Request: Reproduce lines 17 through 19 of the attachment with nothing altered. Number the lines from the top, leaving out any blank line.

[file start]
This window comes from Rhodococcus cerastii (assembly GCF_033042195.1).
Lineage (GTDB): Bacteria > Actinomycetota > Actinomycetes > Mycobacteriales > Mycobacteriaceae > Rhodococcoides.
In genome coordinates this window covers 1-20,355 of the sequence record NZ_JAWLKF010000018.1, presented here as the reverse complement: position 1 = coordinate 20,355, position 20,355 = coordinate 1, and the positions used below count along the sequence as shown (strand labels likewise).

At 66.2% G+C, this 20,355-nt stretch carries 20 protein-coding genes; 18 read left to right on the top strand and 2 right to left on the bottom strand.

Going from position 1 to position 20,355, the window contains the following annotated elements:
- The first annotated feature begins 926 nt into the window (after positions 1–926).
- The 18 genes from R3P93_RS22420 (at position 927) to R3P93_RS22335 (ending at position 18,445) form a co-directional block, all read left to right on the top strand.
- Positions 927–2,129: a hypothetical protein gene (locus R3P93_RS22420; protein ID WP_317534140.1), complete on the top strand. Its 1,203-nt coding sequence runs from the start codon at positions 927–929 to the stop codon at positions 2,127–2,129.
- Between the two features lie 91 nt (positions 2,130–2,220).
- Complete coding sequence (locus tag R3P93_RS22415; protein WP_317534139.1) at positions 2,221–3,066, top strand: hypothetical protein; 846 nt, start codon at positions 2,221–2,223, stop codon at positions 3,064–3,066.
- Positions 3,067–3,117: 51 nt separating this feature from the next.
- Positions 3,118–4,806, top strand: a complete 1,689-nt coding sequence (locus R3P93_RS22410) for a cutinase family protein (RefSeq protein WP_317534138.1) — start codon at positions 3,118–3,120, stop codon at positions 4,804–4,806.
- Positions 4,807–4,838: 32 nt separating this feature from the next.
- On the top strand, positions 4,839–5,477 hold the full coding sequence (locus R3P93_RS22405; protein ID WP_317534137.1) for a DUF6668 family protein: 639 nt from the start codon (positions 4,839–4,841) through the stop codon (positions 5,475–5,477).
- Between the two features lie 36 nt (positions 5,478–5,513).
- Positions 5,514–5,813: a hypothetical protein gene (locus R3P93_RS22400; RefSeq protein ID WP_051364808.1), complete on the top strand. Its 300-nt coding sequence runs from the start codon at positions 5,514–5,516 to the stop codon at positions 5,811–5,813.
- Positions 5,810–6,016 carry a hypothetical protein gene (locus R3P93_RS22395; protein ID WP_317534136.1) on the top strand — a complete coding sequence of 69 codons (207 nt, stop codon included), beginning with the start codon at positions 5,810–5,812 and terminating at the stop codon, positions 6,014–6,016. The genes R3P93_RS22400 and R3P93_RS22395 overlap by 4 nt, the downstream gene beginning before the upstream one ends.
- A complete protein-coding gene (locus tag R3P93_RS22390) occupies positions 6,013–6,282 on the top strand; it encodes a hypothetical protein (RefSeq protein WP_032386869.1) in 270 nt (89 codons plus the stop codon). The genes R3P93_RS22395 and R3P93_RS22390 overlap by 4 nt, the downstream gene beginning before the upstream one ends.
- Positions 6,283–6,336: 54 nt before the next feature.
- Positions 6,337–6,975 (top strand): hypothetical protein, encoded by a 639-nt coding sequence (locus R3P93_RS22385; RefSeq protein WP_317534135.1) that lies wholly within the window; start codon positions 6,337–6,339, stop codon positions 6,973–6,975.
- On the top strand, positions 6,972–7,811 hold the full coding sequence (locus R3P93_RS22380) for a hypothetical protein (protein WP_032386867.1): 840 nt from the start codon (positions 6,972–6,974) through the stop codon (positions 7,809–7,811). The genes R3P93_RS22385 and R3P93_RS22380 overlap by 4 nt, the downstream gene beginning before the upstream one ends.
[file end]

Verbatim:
- Positions 5,810–6,016 carry a hypothetical protein gene (locus R3P93_RS22395; protein ID WP_317534136.1) on the top strand — a complete coding sequence of 69 codons (207 nt, stop codon included), beginning with the start codon at positions 5,810–5,812 and terminating at the stop codon, positions 6,014–6,016. The genes R3P93_RS22400 and R3P93_RS22395 overlap by 4 nt, the downstream gene beginning before the upstream one ends.
- A complete protein-coding gene (locus tag R3P93_RS22390) occupies positions 6,013–6,282 on the top strand; it encodes a hypothetical protein (RefSeq protein WP_032386869.1) in 270 nt (89 codons plus the stop codon). The genes R3P93_RS22395 and R3P93_RS22390 overlap by 4 nt, the downstream gene beginning before the upstream one ends.
- Positions 6,283–6,336: 54 nt before the next feature.